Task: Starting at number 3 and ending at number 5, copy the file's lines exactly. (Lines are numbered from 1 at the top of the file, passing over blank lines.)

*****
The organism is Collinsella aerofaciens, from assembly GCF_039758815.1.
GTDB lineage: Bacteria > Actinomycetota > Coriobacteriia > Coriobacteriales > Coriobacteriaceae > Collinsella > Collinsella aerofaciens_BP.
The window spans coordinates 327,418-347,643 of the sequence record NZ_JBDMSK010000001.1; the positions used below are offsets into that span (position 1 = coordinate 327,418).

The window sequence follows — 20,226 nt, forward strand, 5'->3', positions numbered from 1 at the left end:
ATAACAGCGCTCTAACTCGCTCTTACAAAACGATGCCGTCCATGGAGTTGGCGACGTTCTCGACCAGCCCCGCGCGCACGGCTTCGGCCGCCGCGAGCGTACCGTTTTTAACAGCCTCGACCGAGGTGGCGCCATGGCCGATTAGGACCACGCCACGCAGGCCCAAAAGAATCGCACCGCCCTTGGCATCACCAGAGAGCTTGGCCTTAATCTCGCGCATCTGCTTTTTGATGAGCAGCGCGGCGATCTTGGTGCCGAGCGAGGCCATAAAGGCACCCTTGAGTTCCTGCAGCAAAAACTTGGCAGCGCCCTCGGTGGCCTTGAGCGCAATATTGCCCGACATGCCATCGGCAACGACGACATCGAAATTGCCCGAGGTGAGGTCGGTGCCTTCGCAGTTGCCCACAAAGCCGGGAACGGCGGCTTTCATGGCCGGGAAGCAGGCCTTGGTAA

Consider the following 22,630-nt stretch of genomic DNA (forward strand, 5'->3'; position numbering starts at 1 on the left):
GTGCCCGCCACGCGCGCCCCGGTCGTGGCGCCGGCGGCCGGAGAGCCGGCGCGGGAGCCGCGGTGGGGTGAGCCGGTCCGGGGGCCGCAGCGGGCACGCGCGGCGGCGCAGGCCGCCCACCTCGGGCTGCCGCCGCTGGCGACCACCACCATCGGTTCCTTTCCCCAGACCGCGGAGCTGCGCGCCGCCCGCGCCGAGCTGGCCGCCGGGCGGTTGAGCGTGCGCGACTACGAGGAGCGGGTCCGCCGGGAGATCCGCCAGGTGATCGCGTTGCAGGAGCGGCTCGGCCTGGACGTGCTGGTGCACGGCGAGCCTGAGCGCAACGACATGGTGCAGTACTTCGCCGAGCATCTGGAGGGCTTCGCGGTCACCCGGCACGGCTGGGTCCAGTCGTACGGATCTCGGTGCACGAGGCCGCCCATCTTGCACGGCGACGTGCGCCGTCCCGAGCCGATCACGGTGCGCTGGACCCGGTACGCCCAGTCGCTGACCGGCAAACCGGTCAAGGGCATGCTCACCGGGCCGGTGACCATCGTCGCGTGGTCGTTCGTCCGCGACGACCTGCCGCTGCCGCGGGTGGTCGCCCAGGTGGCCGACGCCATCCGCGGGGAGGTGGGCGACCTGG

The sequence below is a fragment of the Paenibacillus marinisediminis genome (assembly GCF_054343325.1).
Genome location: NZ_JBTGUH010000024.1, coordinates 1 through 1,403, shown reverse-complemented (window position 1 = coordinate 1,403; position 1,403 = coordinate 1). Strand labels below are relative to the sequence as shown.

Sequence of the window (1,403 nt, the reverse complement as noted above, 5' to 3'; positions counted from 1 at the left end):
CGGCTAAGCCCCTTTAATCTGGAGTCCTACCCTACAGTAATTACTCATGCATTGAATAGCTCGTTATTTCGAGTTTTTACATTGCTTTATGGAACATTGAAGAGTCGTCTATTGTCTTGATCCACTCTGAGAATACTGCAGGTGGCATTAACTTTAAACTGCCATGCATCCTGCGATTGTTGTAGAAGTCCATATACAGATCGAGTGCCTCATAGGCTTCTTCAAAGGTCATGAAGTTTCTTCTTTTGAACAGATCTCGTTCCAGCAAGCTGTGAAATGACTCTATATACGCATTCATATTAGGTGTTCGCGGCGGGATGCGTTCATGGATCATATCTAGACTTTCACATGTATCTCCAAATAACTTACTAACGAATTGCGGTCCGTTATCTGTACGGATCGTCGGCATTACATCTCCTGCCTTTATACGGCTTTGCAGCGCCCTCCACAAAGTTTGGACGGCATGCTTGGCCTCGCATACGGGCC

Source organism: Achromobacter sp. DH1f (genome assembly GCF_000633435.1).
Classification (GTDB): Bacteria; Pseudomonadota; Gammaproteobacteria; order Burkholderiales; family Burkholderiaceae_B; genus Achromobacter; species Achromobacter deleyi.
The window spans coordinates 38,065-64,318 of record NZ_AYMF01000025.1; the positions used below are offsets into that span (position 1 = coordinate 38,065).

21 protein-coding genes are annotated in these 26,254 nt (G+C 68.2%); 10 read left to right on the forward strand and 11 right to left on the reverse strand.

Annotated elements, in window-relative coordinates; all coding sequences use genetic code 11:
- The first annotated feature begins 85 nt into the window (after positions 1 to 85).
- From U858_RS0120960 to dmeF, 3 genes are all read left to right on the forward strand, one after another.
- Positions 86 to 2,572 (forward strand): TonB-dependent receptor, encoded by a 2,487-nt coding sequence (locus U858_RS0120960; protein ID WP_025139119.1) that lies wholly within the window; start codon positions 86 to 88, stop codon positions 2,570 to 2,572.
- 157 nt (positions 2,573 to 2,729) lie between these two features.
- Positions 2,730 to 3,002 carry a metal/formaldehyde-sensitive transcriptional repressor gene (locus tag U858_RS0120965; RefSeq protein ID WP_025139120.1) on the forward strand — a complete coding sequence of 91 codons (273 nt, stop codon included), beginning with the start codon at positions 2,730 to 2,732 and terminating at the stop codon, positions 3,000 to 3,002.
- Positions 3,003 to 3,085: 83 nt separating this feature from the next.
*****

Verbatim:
The window spans coordinates 327,418-347,643 of the sequence record NZ_JBDMSK010000001.1; the positions used below are offsets into that span (position 1 = coordinate 327,418).

The window sequence follows — 20,226 nt, forward strand, 5'->3', positions numbered from 1 at the left end:
ATAACAGCGCTCTAACTCGCTCTTACAAAACGATGCCGTCCATGGAGTTGGCGACGTTCTCGACCAGCCCCGCGCGCACGGCTTCGGCCGCCGCGAGCGTACCGTTTTTAACAGCCTCGACCGAGGTGGCGCCATGGCCGATTAGGACCACGCCACGCAGGCCCAAAAGAATCGCACCGCCCTTGGCATCACCAGAGAGCTTGGCCTTAATCTCGCGCATCTGCTTTTTGATGAGCAGCGCGGCGATCTTGGTGCCGAGCGAGGCCATAAAGGCACCCTTGAGTTCCTGCAGCAAAAACTTGGCAGCGCCCTCGGTGGCCTTGAGCGCAATATTGCCCGACATGCCATCGGCAACGACGACATCGAAATTGCCCGAGGTGAGGTCGGTGCCTTCGCAGTTGCCCACAAAGCCGGGAACGGCGGCTTTCATGGCCGGGAAGCAGGCCTTGGTAA